Jumping off this article in the May issue of The Atlantic, I want to sketch out a few principles for what I think would be an enlightened, realistic approach to beating obesity. Here's where I'm coming from: I think the obesity crisis is real AND reversible; no one solution -- not banning high-fructose corn syrup, not soda taxes, not universal health care -- will be the panacea. Instead, a broad-based, metric-monitored national public health campaign, led by a strong political leader who has the authority and legitimacy to knock heads, can identify what works, what doesn't, and to persuade states, Congress, companies, and the culture at large to follow suit. I'm about additive solutions, not broad demonization, because additive solutions tend to work, and because selective demonization works much better.
What I worry about is that a generation of poor white, black, brown, and Native American kids will grow up obese, through no fault of their own, simply because they drew the short straw when it came to being born into families and settings that are able to resist the obesogenic environment. Obese people can be healthy, happy, and live long lives. But they tend not to -- at least not in comparison to the rest of us. In fact, they tend to suffer -- a lot more. So we must:
1. Recognize that what separates skinny people from fat people is luck, and not willpower. Either your genes or your unchosen social environment, will provide a shield against the pressures of the default obesogenic environment. If you're part of a chronically stressed population, have little or no access to quality public infastructure, find yourself growing up in a dysfunctional family, and have limited social mobility, the chances that you'll be able to summon some magical reserve of willpower is slim to none. If you're white, upper middle class, tend to be hopeful about improving your lot in life, and have the time and resources to diet and exercise, you might be able to find a weight loss regimen that works for you. Either way, don't give yourself credit, and don't blame other people who aren't as lucky.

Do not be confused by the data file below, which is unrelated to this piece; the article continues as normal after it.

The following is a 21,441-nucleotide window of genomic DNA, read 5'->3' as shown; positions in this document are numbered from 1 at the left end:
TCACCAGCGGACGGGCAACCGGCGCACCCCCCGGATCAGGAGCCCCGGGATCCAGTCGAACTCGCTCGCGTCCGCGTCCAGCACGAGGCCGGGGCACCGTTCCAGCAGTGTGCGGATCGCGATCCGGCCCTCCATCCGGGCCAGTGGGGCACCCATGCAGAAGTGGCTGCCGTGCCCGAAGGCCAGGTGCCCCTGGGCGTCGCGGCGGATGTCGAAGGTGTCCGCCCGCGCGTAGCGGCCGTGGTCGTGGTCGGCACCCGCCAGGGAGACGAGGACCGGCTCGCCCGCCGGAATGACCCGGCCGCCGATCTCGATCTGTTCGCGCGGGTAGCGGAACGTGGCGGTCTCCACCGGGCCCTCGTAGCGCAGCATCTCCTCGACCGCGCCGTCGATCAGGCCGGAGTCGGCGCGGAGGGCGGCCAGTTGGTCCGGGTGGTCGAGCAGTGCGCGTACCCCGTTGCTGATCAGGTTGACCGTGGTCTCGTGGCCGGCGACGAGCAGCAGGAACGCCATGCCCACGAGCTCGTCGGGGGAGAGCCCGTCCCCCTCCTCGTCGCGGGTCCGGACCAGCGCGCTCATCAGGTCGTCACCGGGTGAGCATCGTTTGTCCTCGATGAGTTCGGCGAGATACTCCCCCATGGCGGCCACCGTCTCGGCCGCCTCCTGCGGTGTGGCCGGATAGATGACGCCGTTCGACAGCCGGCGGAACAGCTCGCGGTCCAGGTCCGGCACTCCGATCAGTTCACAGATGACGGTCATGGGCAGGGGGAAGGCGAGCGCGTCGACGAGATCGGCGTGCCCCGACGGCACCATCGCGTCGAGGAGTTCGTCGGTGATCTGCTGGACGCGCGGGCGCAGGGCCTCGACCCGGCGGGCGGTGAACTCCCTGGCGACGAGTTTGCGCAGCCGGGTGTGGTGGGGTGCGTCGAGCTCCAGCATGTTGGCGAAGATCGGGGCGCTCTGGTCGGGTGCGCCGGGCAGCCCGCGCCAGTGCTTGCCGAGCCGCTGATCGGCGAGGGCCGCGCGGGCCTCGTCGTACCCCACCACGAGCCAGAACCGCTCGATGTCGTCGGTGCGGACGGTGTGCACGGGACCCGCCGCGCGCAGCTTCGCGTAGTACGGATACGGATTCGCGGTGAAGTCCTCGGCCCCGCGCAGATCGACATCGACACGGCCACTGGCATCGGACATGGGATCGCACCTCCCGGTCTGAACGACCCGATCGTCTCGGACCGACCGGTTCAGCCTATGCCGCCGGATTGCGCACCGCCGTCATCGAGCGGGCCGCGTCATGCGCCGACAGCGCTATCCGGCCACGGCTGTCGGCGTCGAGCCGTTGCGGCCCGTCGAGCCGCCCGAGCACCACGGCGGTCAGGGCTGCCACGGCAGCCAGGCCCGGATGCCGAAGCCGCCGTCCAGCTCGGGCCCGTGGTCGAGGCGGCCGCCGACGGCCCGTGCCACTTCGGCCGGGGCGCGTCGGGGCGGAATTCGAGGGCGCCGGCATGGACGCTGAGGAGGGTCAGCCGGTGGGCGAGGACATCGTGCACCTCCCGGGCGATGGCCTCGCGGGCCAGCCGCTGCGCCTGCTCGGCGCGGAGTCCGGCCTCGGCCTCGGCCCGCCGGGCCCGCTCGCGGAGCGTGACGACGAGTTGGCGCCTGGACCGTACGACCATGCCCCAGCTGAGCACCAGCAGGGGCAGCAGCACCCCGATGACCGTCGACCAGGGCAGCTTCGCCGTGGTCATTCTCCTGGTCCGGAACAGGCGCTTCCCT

2. End "food deserts" immediately. D.C.'s Anacostia neighborhood did not land its first real supermarket until just a few years ago; that alone constituted a public health advance, because it gave parents, for the first time, a regular and reliable source of cheaper healthier foods. Borrowing from pilot programs in Pennsylvania, states should provide incentives for grocery chains to situate themselves in food-impoverished neighborhoods and areas.
3. Deal with stigma on its own terms: so long as there are fat people, there will be fat stigma. Fat stigma is a dangerous health problem in an of itself. Since we collectively perpetuate it, we ought to collectively be more aware of how harmful it is, and channel that energy into stigmatizing those specific institutions and entities that actually make us fat and profit from doing so.
4. Accept that regulation is a necessary evil. The core dilemma involves young children who aren't mature enough to make decisions about food on their own, or who come from families or social environments that reinforce bad choices. Accepting incremental regulation that makes it easier for people without resources to make better choices is an acceptable trade-off, particularly when the health and happiness of millions of kids is at stake. I'm personally more in favor of advertising restrictions than higher taxes -- behavioral economic models are ill-suited to the obesity epidemic because incentive-tinkering will produce an unequal distribution of positive effects. It's easier to respond to incentives when you are making choices already. But the people I'm most concerned about -- young kids -- aren't just making choices. They're trying to grow up.
5. Give Michelle Obama everything she asks for. She is in many ways the perfect political leader for this cause. She embodies hope and optimism. This is so important, because one of the main reasons why obesity tends to strike members of American minority groups living in chronically stressed environments is that they tend to be pessimistic about the possibility of weight loss and about the effects that weight loss will have on their well-being, happiness, and status. Obama is a role model.
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Marc Ambinder is an Atlantic contributing editor. He is also a senior contributor at Defense One, a contributing editor at GQ, and a regular contributor at The Week.